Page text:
As it is written in the book of the words of Isaiah the prophet: “A voice of one calling in the wilderness, ‘Prepare the way for the Lord, make straight paths for him.

“Prepare the way” – before a royal visit, workers would clear and level the road. The quotation from Isaiah 40:3-5 was associated with the Jews’ return from exile, Ezra 1-2, and end-times salvation. The picture for Jewish hearers was of another deliverance like the Exodus from Egypt.

Every valley shall be filled in, every mountain and hill made low. The crooked roads shall become straight, the rough ways smooth.

“Every valley… filled in” – a poetic way of saying the Lord’s purpose will not be thwarted. There are also moral overtones. The humble and lowly are to be built up, the crooked changed, and the proud and arrogant, particular obstacles to God’s purposes, will be humbled.

And all people will see God’s salvation.’ ”

“All people” – Luke’s  gospel was written with Gentile believers being added to the church in mind. All four gospel accounts quote Isaiah 40:3 but only Luke takes the quotation further: “…the glory of the Lord will be revealed, and all people will see it together.” Luke, a Gentile, asserts, from Scripture, that all people – not just those included in the original covenants – would see God’s salvation in Jesus Christ. It would be 20 years after the Resurrection, at the Council of Jerusalem, that this was recognised, a huge and controversial shift of attitude, see Acts 15, Galatians 2.

“All… will see God’s salvation” – God’s intention, that His covenant people would act as a light and model of righteousness to the nations around them, was clearly set out by Isaiah, Isa. 42:6 and 49:6: “The Servant… is called… to be **a light for the Gentiles**…” “…He says, ‘You will do more than restore the people of Israel to Me. I will make you a **light to the Gentiles**, and you will **bring My salvation to the ends of the earth**.’ ” Luke also reports the aged, godly Simeon’s prophetic blessing at the dedication of Jesus, Luke 2:28-32 “…My eyes have seen Your salvation, which you have prepared in the sight of all nations, a light for revelation to the Gentiles.” The purifying of the Levites, Mal. 3:3, addresses their negligence of this important widening of the mission of God.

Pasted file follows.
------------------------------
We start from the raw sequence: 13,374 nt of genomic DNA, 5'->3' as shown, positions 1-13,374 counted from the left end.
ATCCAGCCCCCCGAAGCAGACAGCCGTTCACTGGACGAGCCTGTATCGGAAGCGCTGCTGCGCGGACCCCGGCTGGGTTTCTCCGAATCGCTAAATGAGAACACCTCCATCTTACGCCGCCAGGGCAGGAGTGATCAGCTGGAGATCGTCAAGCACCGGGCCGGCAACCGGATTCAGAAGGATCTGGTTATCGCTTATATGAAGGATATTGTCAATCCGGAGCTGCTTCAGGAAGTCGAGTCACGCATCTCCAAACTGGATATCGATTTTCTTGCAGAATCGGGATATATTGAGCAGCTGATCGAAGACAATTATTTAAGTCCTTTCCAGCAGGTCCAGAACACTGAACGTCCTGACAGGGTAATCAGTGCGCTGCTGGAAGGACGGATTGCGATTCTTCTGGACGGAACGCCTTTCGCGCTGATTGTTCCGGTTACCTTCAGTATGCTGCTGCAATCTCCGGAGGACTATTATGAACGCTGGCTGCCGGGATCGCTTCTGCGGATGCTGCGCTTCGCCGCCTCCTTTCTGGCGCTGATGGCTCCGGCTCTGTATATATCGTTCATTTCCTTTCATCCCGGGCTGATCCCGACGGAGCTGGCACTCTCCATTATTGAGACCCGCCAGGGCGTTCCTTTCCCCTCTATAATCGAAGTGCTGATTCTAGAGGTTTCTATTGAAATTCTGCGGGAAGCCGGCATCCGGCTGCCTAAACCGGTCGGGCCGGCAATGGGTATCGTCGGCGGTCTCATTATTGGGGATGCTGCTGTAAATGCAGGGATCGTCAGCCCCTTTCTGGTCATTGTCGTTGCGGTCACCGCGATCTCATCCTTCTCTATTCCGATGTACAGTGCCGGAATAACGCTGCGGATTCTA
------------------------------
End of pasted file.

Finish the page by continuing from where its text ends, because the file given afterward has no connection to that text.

IN PRACTICE  Luke’s picture of John, the prophetic voice in the wilderness of Isaiah 40 is a call for us to be prepared for the expected order to be upset.

The Jews expected their Messiah to come to them and deliver them, as their entitlement.

We think of our church attendance and charitable actions, and feel we should be the ones lining the way for the royal visit.

God often does things differently from our expectations. In recent years there have been increasing testimonies of how God shocks people that don’t really know Him with His love. We have been challenged by His perplexing grace to those we consider, in our judgment, rather undeserving as we hear stories of prisoners in jail receiving Jesus and Muslims of harsh views having visions of the Lord.

This gospel passage emphasises our being prepared for His return in expecting – and praying for – people who are not like us, to begin to see His salvation.

QUESTION  Who, in our world and culture, are to us like the ‘Gentiles’ that Jews of Jesus’ time struggled to accept as a focus of His salvation?

EPISTLE READING

Philippians 1:3-11 — Prepare for the day of God’s work completed in us

Paul prays with joy for the believers in Philippi with a view to God’s eternal purpose for them.

I thank my God every time I remember you.

“I thank my God” – Paul is writing from closely-guarded imprisonment, but his tone is thanks and joy for what God is doing among others.